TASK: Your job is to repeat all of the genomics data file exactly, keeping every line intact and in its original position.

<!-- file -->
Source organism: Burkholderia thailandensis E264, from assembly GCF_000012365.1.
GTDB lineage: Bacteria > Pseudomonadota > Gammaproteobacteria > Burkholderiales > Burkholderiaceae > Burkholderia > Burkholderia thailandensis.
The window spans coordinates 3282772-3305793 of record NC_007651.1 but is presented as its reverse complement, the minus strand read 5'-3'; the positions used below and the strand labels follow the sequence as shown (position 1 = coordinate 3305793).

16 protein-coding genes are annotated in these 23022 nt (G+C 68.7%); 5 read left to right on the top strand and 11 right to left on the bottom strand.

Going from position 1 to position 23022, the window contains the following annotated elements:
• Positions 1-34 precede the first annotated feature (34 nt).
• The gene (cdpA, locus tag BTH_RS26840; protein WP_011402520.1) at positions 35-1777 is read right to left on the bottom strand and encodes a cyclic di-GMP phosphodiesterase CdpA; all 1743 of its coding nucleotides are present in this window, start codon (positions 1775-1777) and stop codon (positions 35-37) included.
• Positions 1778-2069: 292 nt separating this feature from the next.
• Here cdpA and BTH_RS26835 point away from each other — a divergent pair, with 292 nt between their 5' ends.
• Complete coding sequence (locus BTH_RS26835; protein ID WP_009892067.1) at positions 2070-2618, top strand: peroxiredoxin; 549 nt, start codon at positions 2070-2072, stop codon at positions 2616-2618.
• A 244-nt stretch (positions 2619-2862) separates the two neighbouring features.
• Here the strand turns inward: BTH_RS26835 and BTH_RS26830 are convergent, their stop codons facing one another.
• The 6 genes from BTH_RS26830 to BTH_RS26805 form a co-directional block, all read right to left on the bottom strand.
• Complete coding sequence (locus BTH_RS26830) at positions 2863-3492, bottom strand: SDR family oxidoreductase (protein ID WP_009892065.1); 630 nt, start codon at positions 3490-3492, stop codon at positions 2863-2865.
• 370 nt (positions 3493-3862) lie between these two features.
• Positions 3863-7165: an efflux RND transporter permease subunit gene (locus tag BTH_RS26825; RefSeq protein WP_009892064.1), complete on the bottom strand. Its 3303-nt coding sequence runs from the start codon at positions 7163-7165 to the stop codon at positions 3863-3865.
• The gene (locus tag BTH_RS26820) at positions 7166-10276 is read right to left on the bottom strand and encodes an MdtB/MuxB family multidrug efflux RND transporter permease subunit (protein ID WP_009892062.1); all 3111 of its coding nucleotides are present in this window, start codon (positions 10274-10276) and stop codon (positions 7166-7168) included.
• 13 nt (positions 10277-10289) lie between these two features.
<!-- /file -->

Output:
Source organism: Burkholderia thailandensis E264, from assembly GCF_000012365.1.
GTDB lineage: Bacteria > Pseudomonadota > Gammaproteobacteria > Burkholderiales > Burkholderiaceae > Burkholderia > Burkholderia thailandensis.
The window spans coordinates 3282772-3305793 of record NC_007651.1 but is presented as its reverse complement, the minus strand read 5'-3'; the positions used below and the strand labels follow the sequence as shown (position 1 = coordinate 3305793).

16 protein-coding genes are annotated in these 23022 nt (G+C 68.7%); 5 read left to right on the top strand and 11 right to left on the bottom strand.

Going from position 1 to position 23022, the window contains the following annotated elements:
• Positions 1-34 precede the first annotated feature (34 nt).
• The gene (cdpA, locus tag BTH_RS26840; protein WP_011402520.1) at positions 35-1777 is read right to left on the bottom strand and encodes a cyclic di-GMP phosphodiesterase CdpA; all 1743 of its coding nucleotides are present in this window, start codon (positions 1775-1777) and stop codon (positions 35-37) included.
• Positions 1778-2069: 292 nt separating this feature from the next.
• Here cdpA and BTH_RS26835 point away from each other — a divergent pair, with 292 nt between their 5' ends.
• Complete coding sequence (locus BTH_RS26835; protein ID WP_009892067.1) at positions 2070-2618, top strand: peroxiredoxin; 549 nt, start codon at positions 2070-2072, stop codon at positions 2616-2618.
• A 244-nt stretch (positions 2619-2862) separates the two neighbouring features.
• Here the strand turns inward: BTH_RS26835 and BTH_RS26830 are convergent, their stop codons facing one another.
• The 6 genes from BTH_RS26830 to BTH_RS26805 form a co-directional block, all read right to left on the bottom strand.
• Complete coding sequence (locus BTH_RS26830) at positions 2863-3492, bottom strand: SDR family oxidoreductase (protein ID WP_009892065.1); 630 nt, start codon at positions 3490-3492, stop codon at positions 2863-2865.
• 370 nt (positions 3493-3862) lie between these two features.
• Positions 3863-7165: an efflux RND transporter permease subunit gene (locus tag BTH_RS26825; RefSeq protein WP_009892064.1), complete on the bottom strand. Its 3303-nt coding sequence runs from the start codon at positions 7163-7165 to the stop codon at positions 3863-3865.
• The gene (locus tag BTH_RS26820) at positions 7166-10276 is read right to left on the bottom strand and encodes an MdtB/MuxB family multidrug efflux RND transporter permease subunit (protein ID WP_009892062.1); all 3111 of its coding nucleotides are present in this window, start codon (positions 10274-10276) and stop codon (positions 7166-7168) included.
• 13 nt (positions 10277-10289) lie between these two features.